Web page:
Of Fish Traps!

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We’ve had some exciting results back from the results of sampling of two timber structures on the foreshore at Greenwich Palace. As we suspected, two structures which only appear at the very lowest tides have returned Anglo-Saxon dates from radiocarbon analysis – which means we have two confirmed fishtraps of this period in the Greater London area. These at Greenwich are the furthest downstream we’ve yet recorded.

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One sample was taken from each trap; the first from a line of posts which are truncated by the piles of the large Tudor jetty, and the second from a similar feature just downstream. Both structures are mid-late Saxon in date; with one sample dating to AD856 +/-34 and the other to AD900 +/-33. It seems likely that these are two separate structures, possibly functioning contemporaneously, or with one replacing the other in a very short space of time, as we have also recorded at Chelsea.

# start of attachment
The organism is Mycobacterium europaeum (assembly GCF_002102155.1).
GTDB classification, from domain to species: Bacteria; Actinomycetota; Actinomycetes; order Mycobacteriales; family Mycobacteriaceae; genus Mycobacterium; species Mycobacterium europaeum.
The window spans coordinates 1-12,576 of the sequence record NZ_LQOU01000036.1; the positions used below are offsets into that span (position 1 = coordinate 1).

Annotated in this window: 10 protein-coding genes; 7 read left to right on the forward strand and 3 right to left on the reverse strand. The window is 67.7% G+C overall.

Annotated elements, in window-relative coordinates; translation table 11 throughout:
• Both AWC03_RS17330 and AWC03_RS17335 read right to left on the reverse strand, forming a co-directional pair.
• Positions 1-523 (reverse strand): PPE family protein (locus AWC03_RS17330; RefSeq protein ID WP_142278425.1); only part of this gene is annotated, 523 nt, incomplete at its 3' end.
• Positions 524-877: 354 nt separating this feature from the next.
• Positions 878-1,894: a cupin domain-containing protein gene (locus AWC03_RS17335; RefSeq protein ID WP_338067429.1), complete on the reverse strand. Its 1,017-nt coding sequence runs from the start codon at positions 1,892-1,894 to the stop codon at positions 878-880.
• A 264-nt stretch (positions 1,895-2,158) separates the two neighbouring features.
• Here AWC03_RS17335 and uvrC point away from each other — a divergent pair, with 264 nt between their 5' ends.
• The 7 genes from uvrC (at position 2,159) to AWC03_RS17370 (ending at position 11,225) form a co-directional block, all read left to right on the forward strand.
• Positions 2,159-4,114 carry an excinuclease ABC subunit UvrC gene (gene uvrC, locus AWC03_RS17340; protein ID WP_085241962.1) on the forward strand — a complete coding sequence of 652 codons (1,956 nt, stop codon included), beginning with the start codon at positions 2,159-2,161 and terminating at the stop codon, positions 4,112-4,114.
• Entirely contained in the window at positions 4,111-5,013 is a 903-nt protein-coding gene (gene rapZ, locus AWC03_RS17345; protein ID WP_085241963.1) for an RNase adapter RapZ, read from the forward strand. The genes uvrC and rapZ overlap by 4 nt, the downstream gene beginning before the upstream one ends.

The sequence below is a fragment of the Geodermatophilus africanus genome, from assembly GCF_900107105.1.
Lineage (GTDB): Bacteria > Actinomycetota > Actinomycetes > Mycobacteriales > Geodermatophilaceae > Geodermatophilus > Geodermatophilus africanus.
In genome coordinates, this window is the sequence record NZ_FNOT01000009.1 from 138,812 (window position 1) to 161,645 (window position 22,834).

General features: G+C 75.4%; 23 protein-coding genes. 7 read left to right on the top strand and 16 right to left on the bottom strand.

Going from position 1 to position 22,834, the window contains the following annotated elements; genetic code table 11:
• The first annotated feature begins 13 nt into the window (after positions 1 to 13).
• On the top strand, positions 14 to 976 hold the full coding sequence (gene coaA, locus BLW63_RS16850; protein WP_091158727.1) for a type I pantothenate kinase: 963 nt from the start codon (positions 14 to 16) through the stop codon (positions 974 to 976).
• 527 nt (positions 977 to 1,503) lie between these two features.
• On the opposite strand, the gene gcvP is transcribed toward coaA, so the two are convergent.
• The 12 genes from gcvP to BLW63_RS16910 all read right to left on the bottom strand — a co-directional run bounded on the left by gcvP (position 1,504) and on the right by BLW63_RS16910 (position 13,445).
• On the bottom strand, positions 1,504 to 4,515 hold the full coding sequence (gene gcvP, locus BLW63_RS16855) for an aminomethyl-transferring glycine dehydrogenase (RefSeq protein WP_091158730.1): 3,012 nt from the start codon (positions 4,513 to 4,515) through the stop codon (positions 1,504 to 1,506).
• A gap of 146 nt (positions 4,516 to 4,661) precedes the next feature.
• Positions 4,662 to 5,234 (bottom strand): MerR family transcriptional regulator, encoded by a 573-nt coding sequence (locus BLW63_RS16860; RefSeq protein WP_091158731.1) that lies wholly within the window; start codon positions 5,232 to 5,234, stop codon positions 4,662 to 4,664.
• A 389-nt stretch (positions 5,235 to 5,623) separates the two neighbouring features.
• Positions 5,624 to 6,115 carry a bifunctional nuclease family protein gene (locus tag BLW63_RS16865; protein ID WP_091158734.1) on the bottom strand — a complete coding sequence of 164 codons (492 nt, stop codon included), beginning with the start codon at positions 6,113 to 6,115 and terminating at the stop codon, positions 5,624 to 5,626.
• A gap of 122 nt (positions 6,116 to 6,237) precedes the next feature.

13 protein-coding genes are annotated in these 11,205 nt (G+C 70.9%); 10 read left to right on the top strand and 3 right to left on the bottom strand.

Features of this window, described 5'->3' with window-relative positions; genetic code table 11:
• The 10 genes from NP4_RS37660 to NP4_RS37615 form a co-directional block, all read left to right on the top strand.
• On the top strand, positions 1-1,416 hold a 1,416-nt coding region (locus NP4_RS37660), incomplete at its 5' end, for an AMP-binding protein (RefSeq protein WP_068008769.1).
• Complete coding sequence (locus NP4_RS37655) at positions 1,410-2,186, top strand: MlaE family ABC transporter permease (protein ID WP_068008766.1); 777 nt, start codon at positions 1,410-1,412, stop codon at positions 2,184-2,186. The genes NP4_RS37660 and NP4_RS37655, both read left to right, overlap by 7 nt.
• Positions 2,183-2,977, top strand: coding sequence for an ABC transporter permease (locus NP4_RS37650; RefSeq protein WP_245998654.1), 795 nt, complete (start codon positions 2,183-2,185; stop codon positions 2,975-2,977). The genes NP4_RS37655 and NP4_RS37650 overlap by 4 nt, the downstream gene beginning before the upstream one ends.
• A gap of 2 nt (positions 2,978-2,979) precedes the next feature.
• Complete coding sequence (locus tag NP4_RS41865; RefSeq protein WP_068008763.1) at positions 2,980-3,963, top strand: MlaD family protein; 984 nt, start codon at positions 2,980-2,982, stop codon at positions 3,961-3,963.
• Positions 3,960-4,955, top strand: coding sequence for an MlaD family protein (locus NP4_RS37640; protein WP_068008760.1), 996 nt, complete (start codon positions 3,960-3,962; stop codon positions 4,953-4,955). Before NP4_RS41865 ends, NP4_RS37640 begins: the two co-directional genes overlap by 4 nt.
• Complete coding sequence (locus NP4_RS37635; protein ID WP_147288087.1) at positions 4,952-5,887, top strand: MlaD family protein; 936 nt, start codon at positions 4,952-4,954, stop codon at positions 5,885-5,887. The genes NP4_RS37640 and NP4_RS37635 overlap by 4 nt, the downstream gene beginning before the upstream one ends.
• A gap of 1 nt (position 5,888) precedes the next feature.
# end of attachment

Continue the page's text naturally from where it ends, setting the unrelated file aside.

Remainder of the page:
For more about Anglo-Saxon fishtraps in London, have a look at our Riverpedia article here, or for more detail on the early Saxon examples, there’s an article online here.